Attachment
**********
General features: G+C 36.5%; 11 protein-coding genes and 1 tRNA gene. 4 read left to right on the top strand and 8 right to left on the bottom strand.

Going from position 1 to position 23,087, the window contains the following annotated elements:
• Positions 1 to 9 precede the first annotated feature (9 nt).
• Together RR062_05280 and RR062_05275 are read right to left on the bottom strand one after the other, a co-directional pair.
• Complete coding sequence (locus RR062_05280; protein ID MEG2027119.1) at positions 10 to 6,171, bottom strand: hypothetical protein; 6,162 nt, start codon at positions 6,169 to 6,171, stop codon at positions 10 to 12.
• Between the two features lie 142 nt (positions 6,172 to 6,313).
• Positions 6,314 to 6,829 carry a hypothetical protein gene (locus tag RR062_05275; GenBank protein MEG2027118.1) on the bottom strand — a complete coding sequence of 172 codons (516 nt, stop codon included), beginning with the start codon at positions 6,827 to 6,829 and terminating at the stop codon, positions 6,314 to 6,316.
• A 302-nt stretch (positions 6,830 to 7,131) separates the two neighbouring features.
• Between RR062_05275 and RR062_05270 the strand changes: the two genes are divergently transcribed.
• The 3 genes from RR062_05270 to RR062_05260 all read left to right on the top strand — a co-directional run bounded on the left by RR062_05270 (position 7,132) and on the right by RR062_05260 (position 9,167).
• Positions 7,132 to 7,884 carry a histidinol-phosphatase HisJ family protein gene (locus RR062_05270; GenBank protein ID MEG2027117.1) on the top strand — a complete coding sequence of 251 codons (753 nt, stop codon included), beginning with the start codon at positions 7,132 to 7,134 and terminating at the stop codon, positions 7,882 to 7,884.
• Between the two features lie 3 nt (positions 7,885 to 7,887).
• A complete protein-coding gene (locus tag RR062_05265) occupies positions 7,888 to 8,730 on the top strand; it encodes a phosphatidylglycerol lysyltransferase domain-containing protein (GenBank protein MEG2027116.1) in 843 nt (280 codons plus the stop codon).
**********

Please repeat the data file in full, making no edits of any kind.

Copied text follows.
General features: G+C 36.5%; 11 protein-coding genes and 1 tRNA gene. 4 read left to right on the top strand and 8 right to left on the bottom strand.

Going from position 1 to position 23,087, the window contains the following annotated elements:
• Positions 1 to 9 precede the first annotated feature (9 nt).
• Together RR062_05280 and RR062_05275 are read right to left on the bottom strand one after the other, a co-directional pair.
• Complete coding sequence (locus RR062_05280; protein ID MEG2027119.1) at positions 10 to 6,171, bottom strand: hypothetical protein; 6,162 nt, start codon at positions 6,169 to 6,171, stop codon at positions 10 to 12.
• Between the two features lie 142 nt (positions 6,172 to 6,313).
• Positions 6,314 to 6,829 carry a hypothetical protein gene (locus tag RR062_05275; GenBank protein MEG2027118.1) on the bottom strand — a complete coding sequence of 172 codons (516 nt, stop codon included), beginning with the start codon at positions 6,827 to 6,829 and terminating at the stop codon, positions 6,314 to 6,316.
• A 302-nt stretch (positions 6,830 to 7,131) separates the two neighbouring features.
• Between RR062_05275 and RR062_05270 the strand changes: the two genes are divergently transcribed.
• The 3 genes from RR062_05270 to RR062_05260 all read left to right on the top strand — a co-directional run bounded on the left by RR062_05270 (position 7,132) and on the right by RR062_05260 (position 9,167).
• Positions 7,132 to 7,884 carry a histidinol-phosphatase HisJ family protein gene (locus RR062_05270; GenBank protein ID MEG2027117.1) on the top strand — a complete coding sequence of 251 codons (753 nt, stop codon included), beginning with the start codon at positions 7,132 to 7,134 and terminating at the stop codon, positions 7,882 to 7,884.
• Between the two features lie 3 nt (positions 7,885 to 7,887).
• A complete protein-coding gene (locus tag RR062_05265) occupies positions 7,888 to 8,730 on the top strand; it encodes a phosphatidylglycerol lysyltransferase domain-containing protein (GenBank protein MEG2027116.1) in 843 nt (280 codons plus the stop codon).